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Dense-packed cellulose in exterior walls

Corgan1 | Posted in Energy Efficiency and Durability on

I have a 100+ year old home and there is currently no insulation in the walls. There is vinyl siding on the exterior and I think it was installed over the old wood siding. I am considering having dense-packed cellulose blown into my 2×4 exterior walls. Am I going to have a moisture problem if I do so? I’ve read conflicting opinions. I would appreciate any advice you can offer.

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  1. GBA Editor
    Martin Holladay | | #1

    No, your walls will not have any new moisture problems if you insulate them with cellulose.

    At a home with painted clapboard siding, adding cellulose insulation to previously empty stud bays sometimes contributes to premature paint failure. But your house has vinyl siding -- perhaps the best type of siding when it comes to exterior drying -- so you shouldn't have any problems.

    Here is a link to an article with more information: How to Install Cellulose Insulation.

  2. bunney | | #2

    T.S., that's going to be quite the upgrade going from no insulation to insulation! Thorough description of techniques and issues in the link Martin included.

    I too had a moisture related question about dense-packed cellulose, Martin, that you or others may want to weigh in on. I am building in zone 6, 46 degrees latitude in a cold-winter, humid summer climate in North Central Minnesota. Budget limits led to an under-insulated wall assembly:

    LP Smart Board Siding
    House wrap (crinkled to facilitate drainage)
    1" rigid exterior insulation
    OSB sheathig
    2x6 wall cavity with studs 16 inches on center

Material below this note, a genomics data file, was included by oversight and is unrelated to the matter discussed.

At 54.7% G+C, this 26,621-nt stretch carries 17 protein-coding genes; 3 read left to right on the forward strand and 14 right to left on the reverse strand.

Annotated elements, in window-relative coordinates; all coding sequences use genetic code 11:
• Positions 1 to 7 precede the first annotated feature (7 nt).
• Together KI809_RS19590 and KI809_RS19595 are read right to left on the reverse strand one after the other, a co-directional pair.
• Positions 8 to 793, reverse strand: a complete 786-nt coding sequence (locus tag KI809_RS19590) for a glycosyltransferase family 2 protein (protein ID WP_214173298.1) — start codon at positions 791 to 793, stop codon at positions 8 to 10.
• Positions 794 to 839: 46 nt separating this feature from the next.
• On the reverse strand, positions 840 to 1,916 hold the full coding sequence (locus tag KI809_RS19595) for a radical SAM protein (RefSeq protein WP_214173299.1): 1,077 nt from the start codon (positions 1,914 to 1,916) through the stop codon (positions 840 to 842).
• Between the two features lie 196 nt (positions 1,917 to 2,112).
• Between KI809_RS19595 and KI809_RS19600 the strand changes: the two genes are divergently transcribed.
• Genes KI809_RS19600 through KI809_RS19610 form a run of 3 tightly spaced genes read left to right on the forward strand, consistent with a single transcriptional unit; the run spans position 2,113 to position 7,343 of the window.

blown in fiberglass or dense packed cellulose
    smart membrane vapor retarder
    5/8 sheetrock

    Thus, at certain times of the winter I will have cold sheathing. We have discussed potential for moisture accumulation in our assembly which will have to dry to the inside. Builder's standard practice is to blow in fiberglass for insulation, in part because the fiberglass will not hold moisture,.

    All things being equal, I prefer cellulose for increased air control and sound dampening.

    Q.1 Am I better to go with blown in fiberglass or dense packed cellulose (with both having similar R value) for to reduce risk of moisture problems?
    Q.2. Is vapor barrier needed? Will it increase risk for moisture problems in wall cavity?

  3. GBA Editor
    Martin Holladay | | #3

    A "smart" vapor retarder like MemBrain will lower the risk of this wall assembly -- an assembly which breaks the rules stipulating minimum R-values for exterior rigid foam.

    Another way to limit the risk is to keep your indoor relative humidity low during the winter.

  4. bunney | | #4

    It makes me sick to have boxed myself into a budget corner where I indeed broke the rules for my wall assembly.